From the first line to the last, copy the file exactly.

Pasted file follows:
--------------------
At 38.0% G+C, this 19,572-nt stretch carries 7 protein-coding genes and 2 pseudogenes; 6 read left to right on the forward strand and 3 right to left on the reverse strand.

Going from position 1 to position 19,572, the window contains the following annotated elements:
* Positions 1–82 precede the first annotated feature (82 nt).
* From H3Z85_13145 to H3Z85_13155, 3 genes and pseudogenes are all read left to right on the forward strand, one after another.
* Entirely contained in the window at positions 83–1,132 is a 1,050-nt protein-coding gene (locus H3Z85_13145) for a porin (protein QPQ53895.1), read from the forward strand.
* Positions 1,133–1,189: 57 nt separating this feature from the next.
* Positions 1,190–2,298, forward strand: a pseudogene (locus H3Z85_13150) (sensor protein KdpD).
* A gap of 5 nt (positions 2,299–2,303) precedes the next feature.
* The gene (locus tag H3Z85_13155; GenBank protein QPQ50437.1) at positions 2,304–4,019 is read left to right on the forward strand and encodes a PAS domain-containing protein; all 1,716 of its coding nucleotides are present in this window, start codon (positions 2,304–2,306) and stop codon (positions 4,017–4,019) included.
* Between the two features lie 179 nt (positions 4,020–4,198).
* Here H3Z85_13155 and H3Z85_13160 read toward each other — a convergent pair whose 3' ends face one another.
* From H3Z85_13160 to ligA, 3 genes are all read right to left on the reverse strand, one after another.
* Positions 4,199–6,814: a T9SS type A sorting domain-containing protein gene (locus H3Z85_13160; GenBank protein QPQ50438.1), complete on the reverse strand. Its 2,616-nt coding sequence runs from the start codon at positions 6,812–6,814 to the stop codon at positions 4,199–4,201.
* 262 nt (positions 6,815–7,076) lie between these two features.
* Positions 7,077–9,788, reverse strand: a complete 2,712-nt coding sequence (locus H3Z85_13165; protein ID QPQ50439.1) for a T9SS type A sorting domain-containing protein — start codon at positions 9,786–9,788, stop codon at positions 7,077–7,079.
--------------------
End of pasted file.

At 38.0% G+C, this 19,572-nt stretch carries 7 protein-coding genes and 2 pseudogenes; 6 read left to right on the forward strand and 3 right to left on the reverse strand.

Going from position 1 to position 19,572, the window contains the following annotated elements:
* Positions 1–82 precede the first annotated feature (82 nt).
* From H3Z85_13145 to H3Z85_13155, 3 genes and pseudogenes are all read left to right on the forward strand, one after another.
* Entirely contained in the window at positions 83–1,132 is a 1,050-nt protein-coding gene (locus H3Z85_13145) for a porin (protein QPQ53895.1), read from the forward strand.
* Positions 1,133–1,189: 57 nt separating this feature from the next.
* Positions 1,190–2,298, forward strand: a pseudogene (locus H3Z85_13150) (sensor protein KdpD).
* A gap of 5 nt (positions 2,299–2,303) precedes the next feature.
* The gene (locus tag H3Z85_13155; GenBank protein QPQ50437.1) at positions 2,304–4,019 is read left to right on the forward strand and encodes a PAS domain-containing protein; all 1,716 of its coding nucleotides are present in this window, start codon (positions 2,304–2,306) and stop codon (positions 4,017–4,019) included.
* Between the two features lie 179 nt (positions 4,020–4,198).
* Here H3Z85_13155 and H3Z85_13160 read toward each other — a convergent pair whose 3' ends face one another.
* From H3Z85_13160 to ligA, 3 genes are all read right to left on the reverse strand, one after another.
* Positions 4,199–6,814: a T9SS type A sorting domain-containing protein gene (locus H3Z85_13160; GenBank protein QPQ50438.1), complete on the reverse strand. Its 2,616-nt coding sequence runs from the start codon at positions 6,812–6,814 to the stop codon at positions 4,199–4,201.
* 262 nt (positions 6,815–7,076) lie between these two features.
* Positions 7,077–9,788, reverse strand: a complete 2,712-nt coding sequence (locus H3Z85_13165; protein ID QPQ50439.1) for a T9SS type A sorting domain-containing protein — start codon at positions 9,786–9,788, stop codon at positions 7,077–7,079.